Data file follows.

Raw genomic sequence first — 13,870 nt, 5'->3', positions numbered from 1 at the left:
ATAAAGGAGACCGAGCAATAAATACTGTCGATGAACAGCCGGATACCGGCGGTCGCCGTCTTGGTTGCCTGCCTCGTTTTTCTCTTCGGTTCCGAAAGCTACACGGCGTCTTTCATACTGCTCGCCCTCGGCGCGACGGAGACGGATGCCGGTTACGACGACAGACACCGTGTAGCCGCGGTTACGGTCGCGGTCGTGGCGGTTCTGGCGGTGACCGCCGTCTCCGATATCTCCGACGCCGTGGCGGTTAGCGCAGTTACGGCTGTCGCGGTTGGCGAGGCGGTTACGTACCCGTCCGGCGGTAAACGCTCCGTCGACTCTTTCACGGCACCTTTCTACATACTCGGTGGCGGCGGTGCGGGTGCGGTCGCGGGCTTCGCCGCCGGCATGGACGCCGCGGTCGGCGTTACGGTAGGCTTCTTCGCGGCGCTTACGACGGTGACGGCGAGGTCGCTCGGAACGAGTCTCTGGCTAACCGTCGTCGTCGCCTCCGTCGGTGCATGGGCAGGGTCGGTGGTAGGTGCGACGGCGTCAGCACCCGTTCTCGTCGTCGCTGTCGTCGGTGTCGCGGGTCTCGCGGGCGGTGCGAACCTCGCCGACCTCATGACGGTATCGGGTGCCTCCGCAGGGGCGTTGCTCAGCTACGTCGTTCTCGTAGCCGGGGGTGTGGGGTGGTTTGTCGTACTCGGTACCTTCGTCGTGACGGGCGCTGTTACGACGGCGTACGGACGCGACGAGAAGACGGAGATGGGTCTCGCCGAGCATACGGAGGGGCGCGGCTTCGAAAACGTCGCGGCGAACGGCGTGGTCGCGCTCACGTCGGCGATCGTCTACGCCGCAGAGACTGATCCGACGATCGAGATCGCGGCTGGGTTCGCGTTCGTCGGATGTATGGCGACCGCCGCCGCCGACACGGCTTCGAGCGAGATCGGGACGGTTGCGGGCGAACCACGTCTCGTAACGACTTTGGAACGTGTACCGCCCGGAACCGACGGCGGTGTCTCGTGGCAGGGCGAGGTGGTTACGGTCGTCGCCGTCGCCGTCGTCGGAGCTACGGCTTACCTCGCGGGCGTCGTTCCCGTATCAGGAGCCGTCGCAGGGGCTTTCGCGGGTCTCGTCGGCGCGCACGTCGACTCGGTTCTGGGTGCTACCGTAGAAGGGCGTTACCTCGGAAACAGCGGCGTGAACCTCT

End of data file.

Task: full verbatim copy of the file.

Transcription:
Raw genomic sequence first — 13,870 nt, 5'->3', positions numbered from 1 at the left:
ATAAAGGAGACCGAGCAATAAATACTGTCGATGAACAGCCGGATACCGGCGGTCGCCGTCTTGGTTGCCTGCCTCGTTTTTCTCTTCGGTTCCGAAAGCTACACGGCGTCTTTCATACTGCTCGCCCTCGGCGCGACGGAGACGGATGCCGGTTACGACGACAGACACCGTGTAGCCGCGGTTACGGTCGCGGTCGTGGCGGTTCTGGCGGTGACCGCCGTCTCCGATATCTCCGACGCCGTGGCGGTTAGCGCAGTTACGGCTGTCGCGGTTGGCGAGGCGGTTACGTACCCGTCCGGCGGTAAACGCTCCGTCGACTCTTTCACGGCACCTTTCTACATACTCGGTGGCGGCGGTGCGGGTGCGGTCGCGGGCTTCGCCGCCGGCATGGACGCCGCGGTCGGCGTTACGGTAGGCTTCTTCGCGGCGCTTACGACGGTGACGGCGAGGTCGCTCGGAACGAGTCTCTGGCTAACCGTCGTCGTCGCCTCCGTCGGTGCATGGGCAGGGTCGGTGGTAGGTGCGACGGCGTCAGCACCCGTTCTCGTCGTCGCTGTCGTCGGTGTCGCGGGTCTCGCGGGCGGTGCGAACCTCGCCGACCTCATGACGGTATCGGGTGCCTCCGCAGGGGCGTTGCTCAGCTACGTCGTTCTCGTAGCCGGGGGTGTGGGGTGGTTTGTCGTACTCGGTACCTTCGTCGTGACGGGCGCTGTTACGACGGCGTACGGACGCGACGAGAAGACGGAGATGGGTCTCGCCGAGCATACGGAGGGGCGCGGCTTCGAAAACGTCGCGGCGAACGGCGTGGTCGCGCTCACGTCGGCGATCGTCTACGCCGCAGAGACTGATCCGACGATCGAGATCGCGGCTGGGTTCGCGTTCGTCGGATGTATGGCGACCGCCGCCGCCGACACGGCTTCGAGCGAGATCGGGACGGTTGCGGGCGAACCACGTCTCGTAACGACTTTGGAACGTGTACCGCCCGGAACCGACGGCGGTGTCTCGTGGCAGGGCGAGGTGGTTACGGTCGTCGCCGTCGCCGTCGTCGGAGCTACGGCTTACCTCGCGGGCGTCGTTCCCGTATCAGGAGCCGTCGCAGGGGCTTTCGCGGGTCTCGTCGGCGCGCACGTCGACTCGGTTCTGGGTGCTACCGTAGAAGGGCGTTACCTCGGAAACAGCGGCGTGAACCTCT